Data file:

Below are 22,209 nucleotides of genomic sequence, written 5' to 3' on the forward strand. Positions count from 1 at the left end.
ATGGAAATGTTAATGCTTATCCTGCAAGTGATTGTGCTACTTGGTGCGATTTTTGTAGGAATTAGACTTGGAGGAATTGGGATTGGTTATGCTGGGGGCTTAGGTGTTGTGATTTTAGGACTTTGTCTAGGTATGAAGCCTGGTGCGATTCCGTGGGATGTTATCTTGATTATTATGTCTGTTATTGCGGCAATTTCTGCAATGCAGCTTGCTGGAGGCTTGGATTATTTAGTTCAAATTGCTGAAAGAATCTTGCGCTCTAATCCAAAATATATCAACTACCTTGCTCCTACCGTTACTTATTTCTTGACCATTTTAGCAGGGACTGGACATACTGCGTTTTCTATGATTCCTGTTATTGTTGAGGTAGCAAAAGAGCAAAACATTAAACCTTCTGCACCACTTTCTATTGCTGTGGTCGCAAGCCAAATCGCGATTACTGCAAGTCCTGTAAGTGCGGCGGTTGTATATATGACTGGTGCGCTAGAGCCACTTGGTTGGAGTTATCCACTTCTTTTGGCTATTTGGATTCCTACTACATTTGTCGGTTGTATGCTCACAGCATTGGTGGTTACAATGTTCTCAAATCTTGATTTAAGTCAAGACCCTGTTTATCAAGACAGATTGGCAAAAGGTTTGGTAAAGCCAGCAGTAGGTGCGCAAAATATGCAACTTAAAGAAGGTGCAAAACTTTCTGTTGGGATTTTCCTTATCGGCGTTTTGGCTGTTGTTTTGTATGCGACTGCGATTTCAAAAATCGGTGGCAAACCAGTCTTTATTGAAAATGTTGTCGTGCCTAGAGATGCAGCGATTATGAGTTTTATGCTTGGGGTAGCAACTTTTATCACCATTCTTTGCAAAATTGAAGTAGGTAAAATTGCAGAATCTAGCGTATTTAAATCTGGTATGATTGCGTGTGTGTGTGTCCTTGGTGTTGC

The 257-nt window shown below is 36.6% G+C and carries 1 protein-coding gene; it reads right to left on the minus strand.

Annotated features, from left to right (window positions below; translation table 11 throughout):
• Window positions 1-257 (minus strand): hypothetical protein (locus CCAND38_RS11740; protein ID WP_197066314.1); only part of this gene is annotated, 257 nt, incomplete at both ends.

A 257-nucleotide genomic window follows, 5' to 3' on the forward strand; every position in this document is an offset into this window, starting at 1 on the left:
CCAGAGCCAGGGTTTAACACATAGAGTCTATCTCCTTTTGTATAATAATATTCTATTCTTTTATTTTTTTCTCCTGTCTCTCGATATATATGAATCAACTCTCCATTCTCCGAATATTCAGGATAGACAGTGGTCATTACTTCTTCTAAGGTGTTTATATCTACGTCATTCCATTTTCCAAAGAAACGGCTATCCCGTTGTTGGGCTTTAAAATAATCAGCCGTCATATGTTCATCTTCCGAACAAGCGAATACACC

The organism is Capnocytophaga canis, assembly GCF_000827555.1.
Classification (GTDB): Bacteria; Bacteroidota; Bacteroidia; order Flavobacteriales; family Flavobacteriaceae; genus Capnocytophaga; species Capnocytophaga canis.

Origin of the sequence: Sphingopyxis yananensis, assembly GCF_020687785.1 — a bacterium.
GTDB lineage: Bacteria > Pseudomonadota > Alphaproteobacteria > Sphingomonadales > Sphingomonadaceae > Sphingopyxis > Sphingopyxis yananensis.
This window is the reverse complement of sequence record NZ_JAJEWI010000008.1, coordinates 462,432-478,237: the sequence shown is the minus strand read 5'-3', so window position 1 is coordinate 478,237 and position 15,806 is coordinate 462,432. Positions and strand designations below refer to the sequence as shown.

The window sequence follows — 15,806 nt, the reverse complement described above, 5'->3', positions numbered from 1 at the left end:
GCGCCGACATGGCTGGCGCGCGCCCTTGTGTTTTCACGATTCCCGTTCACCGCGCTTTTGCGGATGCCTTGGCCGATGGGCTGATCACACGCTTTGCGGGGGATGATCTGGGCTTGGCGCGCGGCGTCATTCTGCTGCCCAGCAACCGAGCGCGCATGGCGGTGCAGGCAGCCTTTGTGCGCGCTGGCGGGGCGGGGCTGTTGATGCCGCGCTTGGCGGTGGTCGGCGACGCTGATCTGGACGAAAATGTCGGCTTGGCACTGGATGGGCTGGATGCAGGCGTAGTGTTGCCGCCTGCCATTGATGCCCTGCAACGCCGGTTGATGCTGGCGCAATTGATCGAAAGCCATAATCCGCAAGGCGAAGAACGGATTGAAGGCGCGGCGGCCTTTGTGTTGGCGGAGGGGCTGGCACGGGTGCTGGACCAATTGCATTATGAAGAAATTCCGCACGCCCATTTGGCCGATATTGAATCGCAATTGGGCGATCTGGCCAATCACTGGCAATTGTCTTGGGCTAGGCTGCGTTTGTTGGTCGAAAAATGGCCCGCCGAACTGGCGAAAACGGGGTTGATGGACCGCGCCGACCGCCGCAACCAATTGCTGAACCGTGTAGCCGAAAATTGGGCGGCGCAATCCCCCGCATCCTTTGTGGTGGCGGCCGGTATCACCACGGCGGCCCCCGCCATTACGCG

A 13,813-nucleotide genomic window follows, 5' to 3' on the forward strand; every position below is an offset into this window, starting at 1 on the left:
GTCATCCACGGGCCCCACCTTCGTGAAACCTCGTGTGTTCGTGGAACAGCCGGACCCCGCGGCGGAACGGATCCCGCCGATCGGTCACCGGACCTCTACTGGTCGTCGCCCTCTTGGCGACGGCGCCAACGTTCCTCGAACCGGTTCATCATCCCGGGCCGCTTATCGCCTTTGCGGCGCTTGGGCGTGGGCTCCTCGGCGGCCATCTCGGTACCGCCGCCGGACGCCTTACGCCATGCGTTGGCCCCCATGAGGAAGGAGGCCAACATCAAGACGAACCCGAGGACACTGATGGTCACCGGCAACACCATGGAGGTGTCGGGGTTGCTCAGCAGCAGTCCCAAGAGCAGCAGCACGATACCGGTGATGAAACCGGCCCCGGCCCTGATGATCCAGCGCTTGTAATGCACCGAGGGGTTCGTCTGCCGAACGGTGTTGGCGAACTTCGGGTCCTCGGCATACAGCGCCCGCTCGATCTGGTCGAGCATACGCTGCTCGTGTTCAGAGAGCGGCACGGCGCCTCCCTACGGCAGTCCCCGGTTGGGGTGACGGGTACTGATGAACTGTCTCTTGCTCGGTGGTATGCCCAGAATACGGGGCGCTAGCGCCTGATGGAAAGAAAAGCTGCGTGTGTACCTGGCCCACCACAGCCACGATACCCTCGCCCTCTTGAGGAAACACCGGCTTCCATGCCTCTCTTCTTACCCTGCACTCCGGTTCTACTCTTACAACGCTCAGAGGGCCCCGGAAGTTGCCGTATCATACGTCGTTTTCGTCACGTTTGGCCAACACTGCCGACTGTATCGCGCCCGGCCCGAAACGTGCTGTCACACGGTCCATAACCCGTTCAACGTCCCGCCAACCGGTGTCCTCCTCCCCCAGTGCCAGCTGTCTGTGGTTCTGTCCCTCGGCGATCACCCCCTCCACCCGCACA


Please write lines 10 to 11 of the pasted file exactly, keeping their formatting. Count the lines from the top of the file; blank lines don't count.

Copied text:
Origin of the sequence: Sphingopyxis yananensis, assembly GCF_020687785.1 — a bacterium.
GTDB lineage: Bacteria > Pseudomonadota > Alphaproteobacteria > Sphingomonadales > Sphingomonadaceae > Sphingopyxis > Sphingopyxis yananensis.